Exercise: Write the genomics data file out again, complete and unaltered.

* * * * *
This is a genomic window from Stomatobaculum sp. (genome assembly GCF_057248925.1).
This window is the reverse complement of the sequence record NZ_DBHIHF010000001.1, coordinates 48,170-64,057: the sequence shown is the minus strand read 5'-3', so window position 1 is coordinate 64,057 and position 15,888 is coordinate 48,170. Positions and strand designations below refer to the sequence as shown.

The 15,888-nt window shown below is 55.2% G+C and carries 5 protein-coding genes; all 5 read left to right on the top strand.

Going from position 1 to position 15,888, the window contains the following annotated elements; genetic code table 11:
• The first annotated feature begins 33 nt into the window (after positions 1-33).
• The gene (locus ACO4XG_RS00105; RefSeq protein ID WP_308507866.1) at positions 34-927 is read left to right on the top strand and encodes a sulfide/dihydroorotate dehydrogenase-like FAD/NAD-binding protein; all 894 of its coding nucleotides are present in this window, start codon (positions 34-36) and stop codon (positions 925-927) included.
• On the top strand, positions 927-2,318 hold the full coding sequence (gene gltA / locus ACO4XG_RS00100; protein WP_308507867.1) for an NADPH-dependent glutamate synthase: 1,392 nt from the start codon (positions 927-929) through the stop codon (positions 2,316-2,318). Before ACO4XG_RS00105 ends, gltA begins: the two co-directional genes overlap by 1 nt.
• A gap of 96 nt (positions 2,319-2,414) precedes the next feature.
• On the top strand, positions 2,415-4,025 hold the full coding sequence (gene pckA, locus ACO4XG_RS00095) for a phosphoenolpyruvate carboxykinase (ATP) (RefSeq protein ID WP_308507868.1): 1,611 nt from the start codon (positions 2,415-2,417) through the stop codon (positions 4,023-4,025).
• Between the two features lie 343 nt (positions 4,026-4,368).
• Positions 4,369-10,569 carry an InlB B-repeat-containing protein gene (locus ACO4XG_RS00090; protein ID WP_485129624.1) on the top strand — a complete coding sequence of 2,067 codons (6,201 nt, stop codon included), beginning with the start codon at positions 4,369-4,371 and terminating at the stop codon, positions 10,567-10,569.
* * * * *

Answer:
This is a genomic window from Stomatobaculum sp. (genome assembly GCF_057248925.1).
This window is the reverse complement of the sequence record NZ_DBHIHF010000001.1, coordinates 48,170-64,057: the sequence shown is the minus strand read 5'-3', so window position 1 is coordinate 64,057 and position 15,888 is coordinate 48,170. Positions and strand designations below refer to the sequence as shown.

The 15,888-nt window shown below is 55.2% G+C and carries 5 protein-coding genes; all 5 read left to right on the top strand.

Going from position 1 to position 15,888, the window contains the following annotated elements; genetic code table 11:
• The first annotated feature begins 33 nt into the window (after positions 1-33).
• The gene (locus ACO4XG_RS00105; RefSeq protein ID WP_308507866.1) at positions 34-927 is read left to right on the top strand and encodes a sulfide/dihydroorotate dehydrogenase-like FAD/NAD-binding protein; all 894 of its coding nucleotides are present in this window, start codon (positions 34-36) and stop codon (positions 925-927) included.
• On the top strand, positions 927-2,318 hold the full coding sequence (gene gltA / locus ACO4XG_RS00100; protein WP_308507867.1) for an NADPH-dependent glutamate synthase: 1,392 nt from the start codon (positions 927-929) through the stop codon (positions 2,316-2,318). Before ACO4XG_RS00105 ends, gltA begins: the two co-directional genes overlap by 1 nt.
• A gap of 96 nt (positions 2,319-2,414) precedes the next feature.
• On the top strand, positions 2,415-4,025 hold the full coding sequence (gene pckA, locus ACO4XG_RS00095) for a phosphoenolpyruvate carboxykinase (ATP) (RefSeq protein ID WP_308507868.1): 1,611 nt from the start codon (positions 2,415-2,417) through the stop codon (positions 4,023-4,025).
• Between the two features lie 343 nt (positions 4,026-4,368).
• Positions 4,369-10,569 carry an InlB B-repeat-containing protein gene (locus ACO4XG_RS00090; protein ID WP_485129624.1) on the top strand — a complete coding sequence of 2,067 codons (6,201 nt, stop codon included), beginning with the start codon at positions 4,369-4,371 and terminating at the stop codon, positions 10,567-10,569.